He said there had been eight border failures identified since early August, with seven probably associated with failures at MIQ facilities – showing officials need to be “taking seriously” the risk of further incursions.
He said the future looked “pretty grim” for new pandemics, and “a sensible country would have a built facility ready to go for quarantine and isolation”.
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If New Zealand saw an influx of positive cases at the border, an existing managed isolation facility could be transformed into a quarantine facility. (File photo)
The “next best option” would be to move MIQ facilities out of Auckland, protecting the “key economic centre”, or reserving Auckland-based facilities for low-risk travellers such as those from Australia.
Wilson said using hotels was a “false economy when a failure can lead to a lockdown” in Auckland, costing millions of dollars.
Head of MIQ, Brigadier Jim Bliss, said he was “extremely proud of our MIQ facilities, and Kiwis should be too.”
Bliss was confident in MIQ staff and systems, and was proud of its “model of continual improvement”, pointing to the recent introduction of day-zero testing in response to the new strains.
“Our priority is the safety of returnees, staff and the New Zealand community.”
Moving facilities would be a decision for Cabinet but would need consideration of limited suitable facilities in locations where there was also a hospital facility and transport hubs nearby, Bliss said.
Covid-19 Response Minister Chris Hipkins said shifting facilities into more remote locations such as a military base would require up to 4000 MIQ staff to willingly move there to work.
Housing them would also create “significant logistical problems”.
“The Government does not believe it is a feasible option for these reasons.”
Some experts believe dedicated coronavirus quarantine centres, such as this one set up in Whangaparāoa north of Auckland last year, should be used instead of hotels.
Wilson questioned what it would take to trigger a review or shake-up of the MIQ system, saying it needed a “shock to its senses”.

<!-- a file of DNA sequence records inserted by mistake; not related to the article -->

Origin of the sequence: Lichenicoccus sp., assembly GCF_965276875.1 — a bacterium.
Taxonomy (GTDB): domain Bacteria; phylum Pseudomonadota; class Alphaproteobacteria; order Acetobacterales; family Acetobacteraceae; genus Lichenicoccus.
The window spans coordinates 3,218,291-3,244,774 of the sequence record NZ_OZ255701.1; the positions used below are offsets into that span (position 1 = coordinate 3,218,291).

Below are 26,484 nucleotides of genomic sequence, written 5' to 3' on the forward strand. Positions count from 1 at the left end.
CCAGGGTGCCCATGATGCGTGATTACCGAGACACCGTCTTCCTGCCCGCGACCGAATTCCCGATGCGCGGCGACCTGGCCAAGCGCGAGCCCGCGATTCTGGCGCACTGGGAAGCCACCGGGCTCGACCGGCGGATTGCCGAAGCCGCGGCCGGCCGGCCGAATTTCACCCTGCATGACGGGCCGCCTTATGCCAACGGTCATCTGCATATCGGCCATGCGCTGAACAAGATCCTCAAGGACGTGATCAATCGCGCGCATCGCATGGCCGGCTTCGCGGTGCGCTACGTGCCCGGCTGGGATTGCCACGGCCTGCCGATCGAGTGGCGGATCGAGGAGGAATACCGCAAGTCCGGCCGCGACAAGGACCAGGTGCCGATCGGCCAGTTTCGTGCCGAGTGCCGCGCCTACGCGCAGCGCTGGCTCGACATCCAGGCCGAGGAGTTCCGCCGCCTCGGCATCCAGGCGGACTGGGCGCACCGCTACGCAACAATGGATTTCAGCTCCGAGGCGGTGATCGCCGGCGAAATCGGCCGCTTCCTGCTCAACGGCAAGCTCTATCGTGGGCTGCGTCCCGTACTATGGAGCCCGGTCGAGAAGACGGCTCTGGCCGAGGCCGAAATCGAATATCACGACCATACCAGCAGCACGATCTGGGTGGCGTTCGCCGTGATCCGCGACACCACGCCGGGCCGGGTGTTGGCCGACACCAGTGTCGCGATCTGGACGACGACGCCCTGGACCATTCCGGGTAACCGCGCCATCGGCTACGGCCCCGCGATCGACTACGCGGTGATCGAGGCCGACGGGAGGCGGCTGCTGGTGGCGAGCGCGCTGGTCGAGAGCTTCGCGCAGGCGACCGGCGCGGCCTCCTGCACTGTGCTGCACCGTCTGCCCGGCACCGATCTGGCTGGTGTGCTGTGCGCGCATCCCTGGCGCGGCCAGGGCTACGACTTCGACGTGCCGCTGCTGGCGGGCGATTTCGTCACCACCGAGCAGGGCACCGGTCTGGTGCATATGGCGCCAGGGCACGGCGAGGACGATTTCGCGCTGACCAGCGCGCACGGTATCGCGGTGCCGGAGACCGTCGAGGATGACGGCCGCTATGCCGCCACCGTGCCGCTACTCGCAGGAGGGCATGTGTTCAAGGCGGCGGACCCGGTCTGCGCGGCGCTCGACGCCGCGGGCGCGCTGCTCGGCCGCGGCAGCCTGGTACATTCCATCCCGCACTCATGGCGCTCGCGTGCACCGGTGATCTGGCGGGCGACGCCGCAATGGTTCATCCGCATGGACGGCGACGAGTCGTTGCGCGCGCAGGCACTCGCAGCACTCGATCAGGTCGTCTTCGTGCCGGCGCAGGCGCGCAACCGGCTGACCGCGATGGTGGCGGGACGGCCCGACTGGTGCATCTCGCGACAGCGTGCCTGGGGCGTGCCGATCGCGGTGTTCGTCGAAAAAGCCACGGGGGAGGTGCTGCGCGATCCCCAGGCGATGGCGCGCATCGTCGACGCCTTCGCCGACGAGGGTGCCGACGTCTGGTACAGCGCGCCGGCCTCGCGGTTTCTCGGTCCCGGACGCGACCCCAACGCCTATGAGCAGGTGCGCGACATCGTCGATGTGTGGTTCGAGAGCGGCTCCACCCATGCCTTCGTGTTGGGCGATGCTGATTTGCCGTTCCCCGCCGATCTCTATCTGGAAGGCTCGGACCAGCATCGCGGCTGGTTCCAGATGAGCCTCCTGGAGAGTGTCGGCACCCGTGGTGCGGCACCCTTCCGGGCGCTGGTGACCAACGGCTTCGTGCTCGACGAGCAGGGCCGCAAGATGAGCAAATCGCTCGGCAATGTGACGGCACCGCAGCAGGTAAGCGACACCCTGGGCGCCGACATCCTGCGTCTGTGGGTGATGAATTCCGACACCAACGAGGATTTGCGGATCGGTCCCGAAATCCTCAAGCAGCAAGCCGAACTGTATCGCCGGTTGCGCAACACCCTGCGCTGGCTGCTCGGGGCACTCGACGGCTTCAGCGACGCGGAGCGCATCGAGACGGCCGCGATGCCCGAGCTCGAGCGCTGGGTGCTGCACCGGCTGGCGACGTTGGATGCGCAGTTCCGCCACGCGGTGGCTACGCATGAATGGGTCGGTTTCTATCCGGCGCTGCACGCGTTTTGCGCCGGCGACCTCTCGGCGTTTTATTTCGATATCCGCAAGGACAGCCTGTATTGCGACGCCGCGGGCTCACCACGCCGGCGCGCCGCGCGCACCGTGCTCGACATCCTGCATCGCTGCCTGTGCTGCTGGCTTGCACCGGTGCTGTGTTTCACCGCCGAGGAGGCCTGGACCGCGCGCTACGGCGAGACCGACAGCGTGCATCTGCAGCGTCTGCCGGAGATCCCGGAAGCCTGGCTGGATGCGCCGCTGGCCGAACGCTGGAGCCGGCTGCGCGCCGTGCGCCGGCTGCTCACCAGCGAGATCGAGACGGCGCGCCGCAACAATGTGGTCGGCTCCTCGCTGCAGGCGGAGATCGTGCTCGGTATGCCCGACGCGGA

He said he would “sleep easier at night” if the vaccine roll-out was fast-tracked for border workers, reducing the risk of them becoming infected and spreading the virus to the community, but health officials have remained stedfast about the April timeline.
Wilson and Baker have also suggested the Government eliminates shared-space use in MIQ facilities, at least until people return a negative first test result, or use home quarantine with digital tracking, similar to that in Taiwan and South Korea.
Microbiologist Dr Siouxsie Wiles said it was “not uncommon” for viruses to spread through ventilation systems, but she had not seen any evidence of Covid-19 being transmitted that way.
“It’s airborne so it’s a possibility.”
There a currently no plans to open new managed isolation or quarantine facilities, MIQ authorities say. (File photo)
A recent study of nine Covid-19 infected people in three separate flats in a high-rise building in Guangzhou, China found the virus outbreak may have been transmitted via faecal aerosol transmission through bathrooms connected by drainage pipes.
Wiles said the UK variant was no different in the way it was transmitted but could infect a larger number of people.
She said a lack of vigilance in following level one guidelines, including using the contact tracing app and staying home when sick, was the greatest threat for a community outbreak.